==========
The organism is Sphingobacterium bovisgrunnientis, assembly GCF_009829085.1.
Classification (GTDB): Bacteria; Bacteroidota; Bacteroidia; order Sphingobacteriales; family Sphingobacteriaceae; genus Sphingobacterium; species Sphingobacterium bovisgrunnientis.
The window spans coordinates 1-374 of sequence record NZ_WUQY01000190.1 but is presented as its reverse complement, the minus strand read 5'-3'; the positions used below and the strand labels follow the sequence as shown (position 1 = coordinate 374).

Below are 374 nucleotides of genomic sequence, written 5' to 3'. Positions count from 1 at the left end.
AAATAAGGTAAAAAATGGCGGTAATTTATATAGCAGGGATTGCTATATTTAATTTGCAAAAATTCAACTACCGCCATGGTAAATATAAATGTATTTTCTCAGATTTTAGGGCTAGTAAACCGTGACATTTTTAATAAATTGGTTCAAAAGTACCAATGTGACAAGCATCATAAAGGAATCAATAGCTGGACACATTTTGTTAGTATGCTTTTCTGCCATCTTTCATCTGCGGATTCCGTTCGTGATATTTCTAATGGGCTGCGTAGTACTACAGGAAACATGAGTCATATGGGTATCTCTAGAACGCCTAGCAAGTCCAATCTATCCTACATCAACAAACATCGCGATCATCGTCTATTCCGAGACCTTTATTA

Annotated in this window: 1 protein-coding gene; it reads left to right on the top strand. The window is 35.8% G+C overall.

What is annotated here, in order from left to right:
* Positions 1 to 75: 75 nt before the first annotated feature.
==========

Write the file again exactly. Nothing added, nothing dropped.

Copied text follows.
The organism is Sphingobacterium bovisgrunnientis, assembly GCF_009829085.1.
Classification (GTDB): Bacteria; Bacteroidota; Bacteroidia; order Sphingobacteriales; family Sphingobacteriaceae; genus Sphingobacterium; species Sphingobacterium bovisgrunnientis.
The window spans coordinates 1-374 of sequence record NZ_WUQY01000190.1 but is presented as its reverse complement, the minus strand read 5'-3'; the positions used below and the strand labels follow the sequence as shown (position 1 = coordinate 374).

Below are 374 nucleotides of genomic sequence, written 5' to 3'. Positions count from 1 at the left end.
AAATAAGGTAAAAAATGGCGGTAATTTATATAGCAGGGATTGCTATATTTAATTTGCAAAAATTCAACTACCGCCATGGTAAATATAAATGTATTTTCTCAGATTTTAGGGCTAGTAAACCGTGACATTTTTAATAAATTGGTTCAAAAGTACCAATGTGACAAGCATCATAAAGGAATCAATAGCTGGACACATTTTGTTAGTATGCTTTTCTGCCATCTTTCATCTGCGGATTCCGTTCGTGATATTTCTAATGGGCTGCGTAGTACTACAGGAAACATGAGTCATATGGGTATCTCTAGAACGCCTAGCAAGTCCAATCTATCCTACATCAACAAACATCGCGATCATCGTCTATTCCGAGACCTTTATTA

Annotated in this window: 1 protein-coding gene; it reads left to right on the top strand. The window is 35.8% G+C overall.

What is annotated here, in order from left to right:
* Positions 1 to 75: 75 nt before the first annotated feature.